(By Megumi Nishikawa, Expert Senior Writer)

毎日新聞 2011年5月13日 東京朝刊

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2011年5月13日 (金)


--The Asahi Shimbun, May 11
EDITORIAL: TEPCO compensation talks should include industry reforms

Debate within the government over measures to compensate for damage caused by the accident at Fukushima No. 1 nuclear power plant has entered the final phase. But we find the reported contents hard to understand in many ways.

At a time when the entire picture of damage remains unclear, the government is only focusing on how to adjust the interests of concerned parties such as whether to set a cap on the burden borne by Tokyo Electric Power Co., the operator of the plant.

While the government is demanding TEPCO implement strict restructuring measures, it appears the discussion is based on the major premise that it would continue to operate as a listed company.

We repeat that the most important thing the government must hasten to do in studying compensation measures is to ensure that payments are promptly and adequately made to sufferers, and power supply to areas covered by TEPCO is not disrupted.

The purpose is not to "protect" TEPCO. Compensation payments and and power supply can be realized even if the company cannot maintain its current form.

If the government clarifies its engagement "to require TEPCO to firmly make payments," there is much room to come up with ideas.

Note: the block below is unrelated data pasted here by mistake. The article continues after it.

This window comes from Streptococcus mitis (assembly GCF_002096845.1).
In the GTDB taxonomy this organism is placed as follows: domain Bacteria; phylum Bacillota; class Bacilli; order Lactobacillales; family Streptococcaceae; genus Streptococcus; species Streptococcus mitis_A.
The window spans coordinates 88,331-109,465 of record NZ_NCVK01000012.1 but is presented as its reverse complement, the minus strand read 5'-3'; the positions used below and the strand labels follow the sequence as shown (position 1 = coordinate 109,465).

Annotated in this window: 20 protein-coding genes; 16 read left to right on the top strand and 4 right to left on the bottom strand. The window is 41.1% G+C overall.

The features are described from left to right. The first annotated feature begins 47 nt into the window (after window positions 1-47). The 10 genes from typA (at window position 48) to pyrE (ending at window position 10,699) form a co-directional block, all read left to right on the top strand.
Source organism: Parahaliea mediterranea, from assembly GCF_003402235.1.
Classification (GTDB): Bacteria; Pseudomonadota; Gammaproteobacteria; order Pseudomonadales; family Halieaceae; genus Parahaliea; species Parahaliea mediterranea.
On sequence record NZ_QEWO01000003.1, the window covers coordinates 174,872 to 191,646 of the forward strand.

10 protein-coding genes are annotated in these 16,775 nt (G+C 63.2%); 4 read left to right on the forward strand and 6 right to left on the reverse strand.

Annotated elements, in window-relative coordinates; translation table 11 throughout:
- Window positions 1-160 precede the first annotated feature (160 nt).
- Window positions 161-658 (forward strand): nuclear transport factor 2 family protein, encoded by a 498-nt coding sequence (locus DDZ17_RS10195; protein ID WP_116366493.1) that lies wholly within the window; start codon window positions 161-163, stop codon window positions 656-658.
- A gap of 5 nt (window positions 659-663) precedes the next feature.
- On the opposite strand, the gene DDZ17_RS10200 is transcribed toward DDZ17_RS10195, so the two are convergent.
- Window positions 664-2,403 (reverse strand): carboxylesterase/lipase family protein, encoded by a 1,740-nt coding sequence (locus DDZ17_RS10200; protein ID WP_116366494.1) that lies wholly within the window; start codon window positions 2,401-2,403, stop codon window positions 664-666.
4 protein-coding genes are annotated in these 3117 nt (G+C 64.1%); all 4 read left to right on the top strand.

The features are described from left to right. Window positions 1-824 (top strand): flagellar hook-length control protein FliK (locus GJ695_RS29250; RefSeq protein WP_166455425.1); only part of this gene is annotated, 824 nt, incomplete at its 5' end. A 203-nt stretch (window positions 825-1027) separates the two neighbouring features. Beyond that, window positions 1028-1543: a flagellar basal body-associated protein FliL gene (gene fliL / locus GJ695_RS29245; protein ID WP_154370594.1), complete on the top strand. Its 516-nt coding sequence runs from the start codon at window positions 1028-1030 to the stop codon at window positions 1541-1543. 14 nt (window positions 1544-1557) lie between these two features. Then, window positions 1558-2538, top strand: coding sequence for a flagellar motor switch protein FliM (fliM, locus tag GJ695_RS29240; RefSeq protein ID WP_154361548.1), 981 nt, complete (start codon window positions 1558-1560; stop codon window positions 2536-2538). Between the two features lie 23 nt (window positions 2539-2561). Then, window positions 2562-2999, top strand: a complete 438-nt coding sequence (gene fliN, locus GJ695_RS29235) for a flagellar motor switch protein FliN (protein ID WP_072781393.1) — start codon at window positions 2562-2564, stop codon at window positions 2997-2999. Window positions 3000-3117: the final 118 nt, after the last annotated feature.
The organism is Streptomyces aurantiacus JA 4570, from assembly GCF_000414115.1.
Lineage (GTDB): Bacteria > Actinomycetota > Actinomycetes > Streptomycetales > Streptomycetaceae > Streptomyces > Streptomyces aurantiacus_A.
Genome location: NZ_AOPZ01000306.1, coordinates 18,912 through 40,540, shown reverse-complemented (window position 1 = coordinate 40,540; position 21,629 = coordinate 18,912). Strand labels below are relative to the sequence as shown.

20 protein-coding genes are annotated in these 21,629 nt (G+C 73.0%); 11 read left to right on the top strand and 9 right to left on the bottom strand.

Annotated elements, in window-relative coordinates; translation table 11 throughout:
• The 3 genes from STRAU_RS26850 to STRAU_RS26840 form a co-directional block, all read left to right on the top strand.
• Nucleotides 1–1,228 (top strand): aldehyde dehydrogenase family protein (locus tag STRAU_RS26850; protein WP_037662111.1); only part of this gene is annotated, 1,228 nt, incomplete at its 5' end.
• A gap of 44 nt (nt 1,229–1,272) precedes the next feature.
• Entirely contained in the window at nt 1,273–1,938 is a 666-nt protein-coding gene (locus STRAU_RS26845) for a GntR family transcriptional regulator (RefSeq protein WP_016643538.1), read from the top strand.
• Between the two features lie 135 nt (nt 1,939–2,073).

To begin with, the TEPCO problem is inseparable with Japan's electricity and energy policy. It should be debated within a much larger picture.

Is it right to sit back and do nothing to change the electric power industry, which has maintained strong ties with politics and the administration while being protected by regional monopolies?

Will Japan continue nuclear power generation in the future?

If so, should it leave individual power companies to continue to operate nuclear power plants as they have been doing up to now?

Or should they be separated?

Is it not possible to use funds invested in the nuclear fuel cycle project to reuse used nuclear fuel?

By sorting out these points and coming up with a direction, we should be able to determine TEPCO's ability to shoulder the burden in concrete terms.

How much can it afford to pay with proceeds from its business and sales of its assets?

A decision must be made based on concrete grounds.

In the process, naturally, the responsibility of shareholders will also be questioned.

Financial institutions will also be required to "shoulder a burden" in some form for their financial claims in general against TEPCO, excluding emergency loans after the Great East Japan Earthquake.

Still, if payments cannot be met in the end, the public may be required to pick up the tab through an increase in electricity charges.

Also for that matter, a careful procedure is needed.

Prime Minister Naoto Kan gave a news conference May 10 to announce plans to put the government's basic energy policy back on the drawing board and emphasize the development of natural energy sources.

The way electric power supply is left to 10 companies should also be re-examined in the course of discussion.

Repeated attempts to reform the electric power supply system have failed.

The unprecedented crisis this time is a chance to implement drastic reforms.

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2011年5月12日 (木)


--The Asahi Shimbun, May 10
EDITORIAL: Tsunami not the only safety concern for Hamaoka plant

Chubu Electric Power Co. decided on May 9 to halt, for the time being, operations of all reactors at its Hamaoka nuclear power plant, which is located right above what seismologists say will be the focus of an expected Tokai earthquake.